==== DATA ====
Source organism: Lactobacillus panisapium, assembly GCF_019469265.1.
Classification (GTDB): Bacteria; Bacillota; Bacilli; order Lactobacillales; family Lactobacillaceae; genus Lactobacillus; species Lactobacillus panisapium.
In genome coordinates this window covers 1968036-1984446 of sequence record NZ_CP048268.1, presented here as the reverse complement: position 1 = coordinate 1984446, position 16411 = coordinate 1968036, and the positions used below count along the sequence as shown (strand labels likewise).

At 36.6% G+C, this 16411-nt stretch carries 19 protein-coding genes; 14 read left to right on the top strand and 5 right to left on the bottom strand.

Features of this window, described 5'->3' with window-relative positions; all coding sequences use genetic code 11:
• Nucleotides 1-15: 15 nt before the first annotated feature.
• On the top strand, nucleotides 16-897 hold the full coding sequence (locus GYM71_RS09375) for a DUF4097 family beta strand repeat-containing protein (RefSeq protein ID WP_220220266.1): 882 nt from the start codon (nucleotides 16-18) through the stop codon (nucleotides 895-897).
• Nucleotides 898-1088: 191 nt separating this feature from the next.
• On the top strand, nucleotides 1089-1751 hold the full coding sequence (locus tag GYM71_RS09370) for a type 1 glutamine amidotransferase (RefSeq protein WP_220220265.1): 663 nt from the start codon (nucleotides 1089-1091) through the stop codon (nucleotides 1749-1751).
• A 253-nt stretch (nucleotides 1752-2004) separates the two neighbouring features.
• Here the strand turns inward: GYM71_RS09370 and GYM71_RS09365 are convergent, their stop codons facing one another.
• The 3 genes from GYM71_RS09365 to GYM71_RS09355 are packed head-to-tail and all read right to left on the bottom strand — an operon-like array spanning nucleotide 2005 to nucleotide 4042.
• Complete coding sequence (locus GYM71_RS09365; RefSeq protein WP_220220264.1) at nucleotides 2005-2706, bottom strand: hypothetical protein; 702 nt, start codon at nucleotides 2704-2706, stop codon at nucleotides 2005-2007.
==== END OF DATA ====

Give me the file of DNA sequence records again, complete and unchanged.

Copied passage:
Source organism: Lactobacillus panisapium, assembly GCF_019469265.1.
Classification (GTDB): Bacteria; Bacillota; Bacilli; order Lactobacillales; family Lactobacillaceae; genus Lactobacillus; species Lactobacillus panisapium.
In genome coordinates this window covers 1968036-1984446 of sequence record NZ_CP048268.1, presented here as the reverse complement: position 1 = coordinate 1984446, position 16411 = coordinate 1968036, and the positions used below count along the sequence as shown (strand labels likewise).

At 36.6% G+C, this 16411-nt stretch carries 19 protein-coding genes; 14 read left to right on the top strand and 5 right to left on the bottom strand.

Features of this window, described 5'->3' with window-relative positions; all coding sequences use genetic code 11:
• Nucleotides 1-15: 15 nt before the first annotated feature.
• On the top strand, nucleotides 16-897 hold the full coding sequence (locus GYM71_RS09375) for a DUF4097 family beta strand repeat-containing protein (RefSeq protein ID WP_220220266.1): 882 nt from the start codon (nucleotides 16-18) through the stop codon (nucleotides 895-897).
• Nucleotides 898-1088: 191 nt separating this feature from the next.
• On the top strand, nucleotides 1089-1751 hold the full coding sequence (locus tag GYM71_RS09370) for a type 1 glutamine amidotransferase (RefSeq protein WP_220220265.1): 663 nt from the start codon (nucleotides 1089-1091) through the stop codon (nucleotides 1749-1751).
• A 253-nt stretch (nucleotides 1752-2004) separates the two neighbouring features.
• Here the strand turns inward: GYM71_RS09370 and GYM71_RS09365 are convergent, their stop codons facing one another.
• The 3 genes from GYM71_RS09365 to GYM71_RS09355 are packed head-to-tail and all read right to left on the bottom strand — an operon-like array spanning nucleotide 2005 to nucleotide 4042.
• Complete coding sequence (locus GYM71_RS09365; RefSeq protein WP_220220264.1) at nucleotides 2005-2706, bottom strand: hypothetical protein; 702 nt, start codon at nucleotides 2704-2706, stop codon at nucleotides 2005-2007.